Cart 0

Polypharmacy is the prescribing of too many unnecessary or inappropriate medicines. In todays Topic, Eamonn concludes his discussion with a Dementia case study that highlights the issue perfectly

Posted by Eamonn Brady on

Case Study in poly-pharmacy: Dementia


Polypharmacy is the prescribing of too many unnecessary or inappropriate medicines. Medications used to treat cardiovascular conditions (mainly high blood pressure and heart disease) are the most common medications contributing to polypharmacy.  In this article, I specifically deal with dementia and the often-numerous medication prescribed to control its symptoms has on a person’s health. My experience of dementia is that is has such a profound effect on both physical and mental health that few other conditions leads to polypharmacy (numerous medication prescribed) over such a short period of time.


Dementia’s impact on health

Dementia is an umbrella term used to describe various conditions which damage brain cells and lead to a loss of brain function over time. Dementia causes a progressive decline in a person’s mental functioning. It is a broad term, which describes a loss of memory, intellect, rationality, social skills and normal emotional reactions. There are more than 100 conditions that cause dementia. Dementia affects approximately one in 20 of people aged over 65 years. This rises to one in five in the 80 plus age group. A person with dementia will live for an average of four to eight years, depending on their age at diagnosis. Average life span will also be affected by gender, other medical conditions and the severity of dementia at the time of diagnosis. Dementia ranks as the fourth leading cause of death among the population aged 65 years and over. Alzheimer's disease (AD), the most common cause of dementia in Ireland, accounts for more than 50% of all cases; the second most common form is vascular dementia, which may be preventable.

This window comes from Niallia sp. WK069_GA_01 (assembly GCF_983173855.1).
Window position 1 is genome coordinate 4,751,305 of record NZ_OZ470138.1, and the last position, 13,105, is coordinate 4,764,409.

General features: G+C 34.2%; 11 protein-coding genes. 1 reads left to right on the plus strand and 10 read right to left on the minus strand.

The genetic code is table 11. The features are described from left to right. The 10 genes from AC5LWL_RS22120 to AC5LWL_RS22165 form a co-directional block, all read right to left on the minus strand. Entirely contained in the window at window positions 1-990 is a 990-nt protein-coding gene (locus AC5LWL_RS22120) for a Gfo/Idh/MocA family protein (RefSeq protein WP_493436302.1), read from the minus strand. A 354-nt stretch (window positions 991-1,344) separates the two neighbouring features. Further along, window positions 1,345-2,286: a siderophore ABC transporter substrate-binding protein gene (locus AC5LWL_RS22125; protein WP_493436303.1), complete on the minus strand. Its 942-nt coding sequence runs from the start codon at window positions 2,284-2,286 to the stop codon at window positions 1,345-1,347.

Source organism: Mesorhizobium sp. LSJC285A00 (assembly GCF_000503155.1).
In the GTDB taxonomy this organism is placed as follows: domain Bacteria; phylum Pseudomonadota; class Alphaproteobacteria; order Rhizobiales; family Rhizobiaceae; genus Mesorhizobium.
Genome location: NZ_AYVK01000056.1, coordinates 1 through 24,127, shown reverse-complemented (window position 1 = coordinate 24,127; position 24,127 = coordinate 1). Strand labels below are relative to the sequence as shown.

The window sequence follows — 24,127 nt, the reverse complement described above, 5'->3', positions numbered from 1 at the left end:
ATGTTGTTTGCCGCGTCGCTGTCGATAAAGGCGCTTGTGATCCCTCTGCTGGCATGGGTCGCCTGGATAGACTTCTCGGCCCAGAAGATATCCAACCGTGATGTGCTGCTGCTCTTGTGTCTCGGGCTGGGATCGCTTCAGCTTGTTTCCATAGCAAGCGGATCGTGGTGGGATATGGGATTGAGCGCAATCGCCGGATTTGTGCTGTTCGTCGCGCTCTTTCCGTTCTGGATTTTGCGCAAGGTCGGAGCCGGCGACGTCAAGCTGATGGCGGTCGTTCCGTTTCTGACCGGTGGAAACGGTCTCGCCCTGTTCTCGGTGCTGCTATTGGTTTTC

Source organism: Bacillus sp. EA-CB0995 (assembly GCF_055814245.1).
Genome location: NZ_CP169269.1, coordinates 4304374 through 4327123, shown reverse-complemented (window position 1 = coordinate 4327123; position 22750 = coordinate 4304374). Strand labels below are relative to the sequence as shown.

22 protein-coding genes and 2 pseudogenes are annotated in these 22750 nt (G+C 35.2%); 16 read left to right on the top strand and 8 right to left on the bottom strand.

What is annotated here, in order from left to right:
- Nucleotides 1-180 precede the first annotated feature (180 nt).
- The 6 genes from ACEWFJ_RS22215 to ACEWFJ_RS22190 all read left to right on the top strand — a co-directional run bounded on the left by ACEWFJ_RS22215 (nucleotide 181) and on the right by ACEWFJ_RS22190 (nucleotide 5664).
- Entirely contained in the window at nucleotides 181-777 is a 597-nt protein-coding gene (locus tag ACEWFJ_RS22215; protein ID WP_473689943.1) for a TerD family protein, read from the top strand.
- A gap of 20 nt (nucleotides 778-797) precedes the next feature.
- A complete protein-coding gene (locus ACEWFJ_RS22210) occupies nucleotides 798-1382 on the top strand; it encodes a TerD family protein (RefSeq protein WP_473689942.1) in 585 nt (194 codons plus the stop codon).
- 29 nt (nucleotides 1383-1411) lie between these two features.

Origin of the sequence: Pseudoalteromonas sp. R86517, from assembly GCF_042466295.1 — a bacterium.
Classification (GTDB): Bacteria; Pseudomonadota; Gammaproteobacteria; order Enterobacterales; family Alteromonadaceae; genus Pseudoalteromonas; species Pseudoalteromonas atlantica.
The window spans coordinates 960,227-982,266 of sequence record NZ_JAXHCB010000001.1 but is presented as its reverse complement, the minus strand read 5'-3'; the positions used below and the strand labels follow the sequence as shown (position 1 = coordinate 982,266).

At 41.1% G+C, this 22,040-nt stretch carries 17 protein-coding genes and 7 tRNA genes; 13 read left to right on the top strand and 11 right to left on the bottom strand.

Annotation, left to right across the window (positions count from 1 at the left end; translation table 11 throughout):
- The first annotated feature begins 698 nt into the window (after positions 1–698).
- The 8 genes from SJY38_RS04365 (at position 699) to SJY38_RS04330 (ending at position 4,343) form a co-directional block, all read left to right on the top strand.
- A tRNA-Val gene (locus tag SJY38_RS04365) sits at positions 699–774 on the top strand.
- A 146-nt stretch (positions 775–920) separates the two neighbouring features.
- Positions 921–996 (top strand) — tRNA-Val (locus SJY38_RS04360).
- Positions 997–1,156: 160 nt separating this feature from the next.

A dominant condition

Certain conditions ‘dominate’ all other health issues both in the impact on daily life and in the impact on prognosis. Dementia is good example of a dominant condition; dementia makes decisions on other conditions more complex. A highly individualised approach to co-prescribing is often required in dementia, as the severity, impact and course of the illness can be so variable.


The loss of the person’s mental faculties leads to many psychological and physical conditions which can quickly lead to complex health issues and numerous prescribed medications. As dementia progresses, various conditions develop that may lead to death, such as septicaemia, pneumonia and upper respiratory infections, nutritional disorders, pressure sores, fractures, and wounds. Various psyschological issues can result from dementia including behavioural disorders, depression and anxiety disorders. For this article I will give a brief outline of the challenges in treating the cognitive and psychological issues associated with dementia.

Drugs used for cognitive impairment

Four drugs are approved for treatment of cognitive impairment in dementia of Alzheimer’s Disease (AD): donezepil, galantamine, rivastigimine and memantine. The most common side effects are nausea, vomiting, diarrhoea and anorexia. These can be a problem because many people with AD lose weight. However, tolerance to these adverse effects normally develops.  Trials have demonstrated that donezepil, galantamine and rivastigimine give modest improvement in cognitive symptoms. Some studies demonstrated a beneficial effect for up to two years after starting treatment.